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  • Short Fiction

    "Doctor Who and the Adaptation of Death" (2008)
    Doctor Who: Transmissions
    edited by Richard Salter
    Big Finish Productions
    My latest "officially published" short story came about when former Myth Makers editor Richard Salter finally managed to get the job editing a Big Finish anthology. Richard's anthology, Transmissions centred around stories about forms of communication. Richard--who wanted stories that pushed the edge with storytelling styles-- really wanted me to do something that would use screenplay format. I suggested an idea that was based on watching the response fans of 1950s Superman George Reeves to the film Hollywoodland about dramatizing history where a screenwriter is put on trial by aliens who don't like the film that has been made about them. Compared to other anthologies, it was a breeze to do-- no rewriting whatsoever (though Big Finish balked at displaying my screenplay segments in Courier because it was "too expensive to use another font"). Personally, I had fun as it was an opportunity to do something Woody Allen-esque in Doctor Who-- consequently it's my least popular story. But I'm still tickled that I managed to get the title through Big Finish and BBC Wales.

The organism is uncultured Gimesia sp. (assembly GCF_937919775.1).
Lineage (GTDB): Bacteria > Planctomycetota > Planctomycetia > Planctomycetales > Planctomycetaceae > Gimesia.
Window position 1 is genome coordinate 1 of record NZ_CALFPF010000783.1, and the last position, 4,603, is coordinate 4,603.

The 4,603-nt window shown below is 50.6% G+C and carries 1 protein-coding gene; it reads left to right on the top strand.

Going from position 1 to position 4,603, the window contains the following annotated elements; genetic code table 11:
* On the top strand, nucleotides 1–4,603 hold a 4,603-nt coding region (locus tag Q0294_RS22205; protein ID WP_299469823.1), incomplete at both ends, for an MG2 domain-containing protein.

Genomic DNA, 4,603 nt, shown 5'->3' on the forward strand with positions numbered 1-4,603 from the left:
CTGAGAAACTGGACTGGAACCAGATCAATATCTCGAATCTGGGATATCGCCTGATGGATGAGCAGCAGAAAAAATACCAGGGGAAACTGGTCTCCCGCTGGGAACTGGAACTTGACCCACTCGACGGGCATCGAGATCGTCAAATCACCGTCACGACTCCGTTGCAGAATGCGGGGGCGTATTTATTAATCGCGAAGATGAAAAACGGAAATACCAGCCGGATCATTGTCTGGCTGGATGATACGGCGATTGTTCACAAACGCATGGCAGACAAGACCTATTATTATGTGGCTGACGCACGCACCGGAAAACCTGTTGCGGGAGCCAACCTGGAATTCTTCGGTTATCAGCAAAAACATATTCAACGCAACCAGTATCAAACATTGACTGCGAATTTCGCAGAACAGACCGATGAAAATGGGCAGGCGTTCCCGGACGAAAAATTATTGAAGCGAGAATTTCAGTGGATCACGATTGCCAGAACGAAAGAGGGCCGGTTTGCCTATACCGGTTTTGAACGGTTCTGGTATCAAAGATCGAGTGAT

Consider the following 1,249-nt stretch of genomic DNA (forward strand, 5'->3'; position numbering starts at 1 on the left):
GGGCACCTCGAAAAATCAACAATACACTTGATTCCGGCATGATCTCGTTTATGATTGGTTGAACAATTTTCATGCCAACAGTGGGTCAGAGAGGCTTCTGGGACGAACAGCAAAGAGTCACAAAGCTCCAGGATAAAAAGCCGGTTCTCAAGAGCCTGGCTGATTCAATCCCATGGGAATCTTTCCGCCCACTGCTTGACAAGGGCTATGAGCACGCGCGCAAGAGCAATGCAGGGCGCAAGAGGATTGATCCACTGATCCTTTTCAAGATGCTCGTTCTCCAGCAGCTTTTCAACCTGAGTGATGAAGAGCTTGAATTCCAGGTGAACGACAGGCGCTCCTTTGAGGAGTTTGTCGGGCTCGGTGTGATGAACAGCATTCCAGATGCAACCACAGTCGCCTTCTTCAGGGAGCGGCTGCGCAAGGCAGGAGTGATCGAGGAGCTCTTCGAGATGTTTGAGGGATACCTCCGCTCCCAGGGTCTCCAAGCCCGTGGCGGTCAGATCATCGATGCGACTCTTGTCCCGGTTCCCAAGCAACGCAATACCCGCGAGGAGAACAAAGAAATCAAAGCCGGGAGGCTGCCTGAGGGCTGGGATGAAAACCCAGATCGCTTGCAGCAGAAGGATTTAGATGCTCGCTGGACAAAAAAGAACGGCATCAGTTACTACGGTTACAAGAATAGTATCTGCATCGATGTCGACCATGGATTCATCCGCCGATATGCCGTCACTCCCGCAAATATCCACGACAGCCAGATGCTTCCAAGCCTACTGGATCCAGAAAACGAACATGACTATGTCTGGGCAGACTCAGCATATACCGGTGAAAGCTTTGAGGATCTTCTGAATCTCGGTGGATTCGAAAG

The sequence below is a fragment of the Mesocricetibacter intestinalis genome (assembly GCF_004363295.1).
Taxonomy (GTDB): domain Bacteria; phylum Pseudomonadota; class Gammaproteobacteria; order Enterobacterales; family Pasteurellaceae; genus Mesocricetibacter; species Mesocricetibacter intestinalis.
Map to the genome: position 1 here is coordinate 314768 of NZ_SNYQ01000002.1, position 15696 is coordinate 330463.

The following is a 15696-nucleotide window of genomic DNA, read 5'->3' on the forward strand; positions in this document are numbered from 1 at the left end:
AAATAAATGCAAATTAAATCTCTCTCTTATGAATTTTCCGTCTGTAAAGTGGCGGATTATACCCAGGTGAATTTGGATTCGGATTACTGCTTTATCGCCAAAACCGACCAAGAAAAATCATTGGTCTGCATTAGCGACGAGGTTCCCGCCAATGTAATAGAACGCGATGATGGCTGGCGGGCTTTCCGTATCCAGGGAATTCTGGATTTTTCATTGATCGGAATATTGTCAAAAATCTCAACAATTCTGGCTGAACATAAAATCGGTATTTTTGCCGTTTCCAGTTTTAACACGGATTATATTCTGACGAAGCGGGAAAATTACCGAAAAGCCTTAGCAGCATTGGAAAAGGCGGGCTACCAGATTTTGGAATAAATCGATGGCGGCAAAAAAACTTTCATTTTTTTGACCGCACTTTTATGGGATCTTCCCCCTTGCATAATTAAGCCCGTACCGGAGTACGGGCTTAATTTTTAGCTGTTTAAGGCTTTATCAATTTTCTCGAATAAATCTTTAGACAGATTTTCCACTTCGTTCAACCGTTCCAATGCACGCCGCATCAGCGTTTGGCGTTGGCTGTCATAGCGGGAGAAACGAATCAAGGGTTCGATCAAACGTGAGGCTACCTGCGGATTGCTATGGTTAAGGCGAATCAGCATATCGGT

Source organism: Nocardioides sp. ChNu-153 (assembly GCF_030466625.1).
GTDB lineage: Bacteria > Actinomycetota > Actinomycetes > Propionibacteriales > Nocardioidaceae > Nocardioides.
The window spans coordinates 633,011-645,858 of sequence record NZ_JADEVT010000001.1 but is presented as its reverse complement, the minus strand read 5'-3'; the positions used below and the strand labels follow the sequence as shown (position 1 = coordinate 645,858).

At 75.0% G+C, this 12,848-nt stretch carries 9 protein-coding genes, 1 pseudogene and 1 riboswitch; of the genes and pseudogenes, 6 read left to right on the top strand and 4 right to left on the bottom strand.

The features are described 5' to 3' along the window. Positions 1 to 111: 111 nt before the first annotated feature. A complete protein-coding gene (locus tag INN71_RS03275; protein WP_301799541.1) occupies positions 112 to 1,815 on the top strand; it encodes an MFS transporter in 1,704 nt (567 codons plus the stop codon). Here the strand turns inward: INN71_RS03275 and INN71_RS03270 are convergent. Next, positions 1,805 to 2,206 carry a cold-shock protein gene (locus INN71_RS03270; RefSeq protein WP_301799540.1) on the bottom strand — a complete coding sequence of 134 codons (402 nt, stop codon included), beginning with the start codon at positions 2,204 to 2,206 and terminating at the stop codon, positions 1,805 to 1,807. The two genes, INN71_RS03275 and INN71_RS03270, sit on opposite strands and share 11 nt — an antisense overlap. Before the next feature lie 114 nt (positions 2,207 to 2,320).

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  • "Present Tense" (2008)
    Myth Makers 15
    edited by Scott Clarke and John Anderson
    DWIN Publications